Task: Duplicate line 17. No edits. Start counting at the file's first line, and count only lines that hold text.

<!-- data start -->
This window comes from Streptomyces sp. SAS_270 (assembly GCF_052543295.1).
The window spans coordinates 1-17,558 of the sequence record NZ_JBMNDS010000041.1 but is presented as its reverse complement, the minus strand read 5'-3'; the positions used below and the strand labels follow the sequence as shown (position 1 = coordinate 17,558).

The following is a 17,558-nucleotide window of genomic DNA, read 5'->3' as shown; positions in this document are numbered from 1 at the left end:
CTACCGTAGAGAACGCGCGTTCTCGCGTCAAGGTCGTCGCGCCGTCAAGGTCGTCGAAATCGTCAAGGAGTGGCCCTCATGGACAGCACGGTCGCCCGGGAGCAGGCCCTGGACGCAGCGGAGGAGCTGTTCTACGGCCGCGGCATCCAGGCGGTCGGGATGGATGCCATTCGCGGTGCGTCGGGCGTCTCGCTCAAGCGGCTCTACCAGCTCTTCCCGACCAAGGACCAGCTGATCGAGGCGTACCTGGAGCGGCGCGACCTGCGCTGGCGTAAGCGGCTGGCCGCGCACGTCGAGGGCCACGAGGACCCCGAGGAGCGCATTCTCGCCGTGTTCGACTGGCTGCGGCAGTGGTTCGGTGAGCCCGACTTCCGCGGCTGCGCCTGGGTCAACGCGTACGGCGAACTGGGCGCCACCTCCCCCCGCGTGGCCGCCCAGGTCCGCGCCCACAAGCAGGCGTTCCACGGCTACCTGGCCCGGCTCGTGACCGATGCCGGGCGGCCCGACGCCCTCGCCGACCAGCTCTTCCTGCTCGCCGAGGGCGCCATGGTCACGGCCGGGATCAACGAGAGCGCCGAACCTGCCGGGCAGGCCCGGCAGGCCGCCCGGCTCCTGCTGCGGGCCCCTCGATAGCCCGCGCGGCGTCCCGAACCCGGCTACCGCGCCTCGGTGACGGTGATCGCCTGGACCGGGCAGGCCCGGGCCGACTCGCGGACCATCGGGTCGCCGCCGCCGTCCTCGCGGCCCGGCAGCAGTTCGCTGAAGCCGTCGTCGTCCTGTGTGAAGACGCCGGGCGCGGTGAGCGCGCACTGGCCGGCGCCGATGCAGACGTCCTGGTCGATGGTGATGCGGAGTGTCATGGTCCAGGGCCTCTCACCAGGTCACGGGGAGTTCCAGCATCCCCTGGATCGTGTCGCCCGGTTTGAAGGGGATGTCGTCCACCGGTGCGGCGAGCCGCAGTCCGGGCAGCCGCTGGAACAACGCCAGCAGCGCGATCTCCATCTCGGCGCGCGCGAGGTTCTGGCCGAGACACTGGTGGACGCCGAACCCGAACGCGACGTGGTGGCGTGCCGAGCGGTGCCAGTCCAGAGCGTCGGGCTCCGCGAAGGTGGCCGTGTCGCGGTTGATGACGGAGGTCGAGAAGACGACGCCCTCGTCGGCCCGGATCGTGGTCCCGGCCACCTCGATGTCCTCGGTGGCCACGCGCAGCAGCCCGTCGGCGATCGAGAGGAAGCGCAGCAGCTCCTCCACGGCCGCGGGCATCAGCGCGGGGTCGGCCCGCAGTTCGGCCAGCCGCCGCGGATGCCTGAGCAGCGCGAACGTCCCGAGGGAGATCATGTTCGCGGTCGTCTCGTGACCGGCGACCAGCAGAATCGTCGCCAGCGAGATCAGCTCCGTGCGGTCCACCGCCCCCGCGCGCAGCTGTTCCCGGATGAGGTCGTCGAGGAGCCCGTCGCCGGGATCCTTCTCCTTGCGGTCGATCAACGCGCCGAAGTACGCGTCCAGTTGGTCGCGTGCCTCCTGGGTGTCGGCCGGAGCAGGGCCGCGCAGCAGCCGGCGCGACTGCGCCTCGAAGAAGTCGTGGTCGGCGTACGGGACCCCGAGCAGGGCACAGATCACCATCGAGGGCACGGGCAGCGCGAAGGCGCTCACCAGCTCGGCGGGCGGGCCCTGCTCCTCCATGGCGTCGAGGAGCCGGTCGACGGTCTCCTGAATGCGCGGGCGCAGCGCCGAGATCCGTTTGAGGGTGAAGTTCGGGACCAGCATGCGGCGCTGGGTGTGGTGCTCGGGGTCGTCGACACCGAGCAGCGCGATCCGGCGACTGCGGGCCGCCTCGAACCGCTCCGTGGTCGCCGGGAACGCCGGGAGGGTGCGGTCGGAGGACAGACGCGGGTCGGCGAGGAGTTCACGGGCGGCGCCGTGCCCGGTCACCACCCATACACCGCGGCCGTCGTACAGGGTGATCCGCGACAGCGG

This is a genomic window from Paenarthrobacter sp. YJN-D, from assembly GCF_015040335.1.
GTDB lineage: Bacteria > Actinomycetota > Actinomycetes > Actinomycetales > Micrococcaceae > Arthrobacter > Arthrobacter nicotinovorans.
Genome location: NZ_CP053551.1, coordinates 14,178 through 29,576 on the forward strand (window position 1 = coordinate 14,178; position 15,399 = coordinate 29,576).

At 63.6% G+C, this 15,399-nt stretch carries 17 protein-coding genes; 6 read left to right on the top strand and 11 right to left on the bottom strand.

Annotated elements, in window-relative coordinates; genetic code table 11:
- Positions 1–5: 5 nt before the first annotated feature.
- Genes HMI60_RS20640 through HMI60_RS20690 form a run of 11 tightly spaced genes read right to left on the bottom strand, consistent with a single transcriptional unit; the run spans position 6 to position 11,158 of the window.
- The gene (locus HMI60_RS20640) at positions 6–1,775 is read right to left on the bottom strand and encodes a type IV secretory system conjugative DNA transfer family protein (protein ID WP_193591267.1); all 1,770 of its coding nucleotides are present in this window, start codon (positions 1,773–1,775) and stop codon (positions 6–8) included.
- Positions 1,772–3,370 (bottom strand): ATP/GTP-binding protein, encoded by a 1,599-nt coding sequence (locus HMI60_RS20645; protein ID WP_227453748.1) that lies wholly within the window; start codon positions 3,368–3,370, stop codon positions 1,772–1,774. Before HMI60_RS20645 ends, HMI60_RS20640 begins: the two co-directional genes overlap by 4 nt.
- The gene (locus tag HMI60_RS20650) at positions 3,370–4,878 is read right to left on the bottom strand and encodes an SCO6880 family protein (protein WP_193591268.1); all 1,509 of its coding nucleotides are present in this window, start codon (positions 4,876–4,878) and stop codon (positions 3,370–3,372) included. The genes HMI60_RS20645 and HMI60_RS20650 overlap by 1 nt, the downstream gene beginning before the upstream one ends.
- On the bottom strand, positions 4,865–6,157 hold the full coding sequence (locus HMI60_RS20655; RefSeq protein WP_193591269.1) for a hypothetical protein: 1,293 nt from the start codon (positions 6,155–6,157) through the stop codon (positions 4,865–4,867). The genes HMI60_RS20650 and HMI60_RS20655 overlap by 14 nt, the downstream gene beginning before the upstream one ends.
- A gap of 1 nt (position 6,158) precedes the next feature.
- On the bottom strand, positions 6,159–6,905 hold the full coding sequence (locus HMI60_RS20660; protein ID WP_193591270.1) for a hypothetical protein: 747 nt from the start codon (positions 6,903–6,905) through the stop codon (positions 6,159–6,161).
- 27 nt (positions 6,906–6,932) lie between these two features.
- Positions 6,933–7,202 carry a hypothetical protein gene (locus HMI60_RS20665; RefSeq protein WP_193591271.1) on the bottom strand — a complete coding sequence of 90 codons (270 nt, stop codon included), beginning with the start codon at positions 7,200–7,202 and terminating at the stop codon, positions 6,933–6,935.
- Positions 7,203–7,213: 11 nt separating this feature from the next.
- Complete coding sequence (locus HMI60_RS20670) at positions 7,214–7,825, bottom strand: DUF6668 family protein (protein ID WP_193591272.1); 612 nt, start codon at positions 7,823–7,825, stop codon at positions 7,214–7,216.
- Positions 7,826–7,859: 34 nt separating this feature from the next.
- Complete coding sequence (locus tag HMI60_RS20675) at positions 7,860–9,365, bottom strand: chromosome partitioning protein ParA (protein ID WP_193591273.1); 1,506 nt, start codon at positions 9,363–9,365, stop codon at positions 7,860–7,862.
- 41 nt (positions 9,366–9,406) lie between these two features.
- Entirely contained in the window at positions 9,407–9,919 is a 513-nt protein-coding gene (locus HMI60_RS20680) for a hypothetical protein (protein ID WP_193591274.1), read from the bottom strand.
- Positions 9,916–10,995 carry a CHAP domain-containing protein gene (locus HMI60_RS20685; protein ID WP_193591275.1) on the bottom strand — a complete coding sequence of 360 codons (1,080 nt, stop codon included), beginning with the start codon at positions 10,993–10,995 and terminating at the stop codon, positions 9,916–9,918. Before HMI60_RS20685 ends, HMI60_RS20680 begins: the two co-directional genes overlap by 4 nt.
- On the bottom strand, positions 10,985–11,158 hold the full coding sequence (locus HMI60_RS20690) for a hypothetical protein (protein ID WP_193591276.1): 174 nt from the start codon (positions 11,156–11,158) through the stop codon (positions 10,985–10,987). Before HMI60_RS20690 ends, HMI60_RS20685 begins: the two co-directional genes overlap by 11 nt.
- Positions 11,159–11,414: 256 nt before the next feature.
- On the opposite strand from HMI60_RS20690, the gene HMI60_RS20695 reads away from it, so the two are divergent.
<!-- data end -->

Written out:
- On the bottom strand, positions 6,159–6,905 hold the full coding sequence (locus HMI60_RS20660; protein ID WP_193591270.1) for a hypothetical protein: 747 nt from the start codon (positions 6,903–6,905) through the stop codon (positions 6,159–6,161).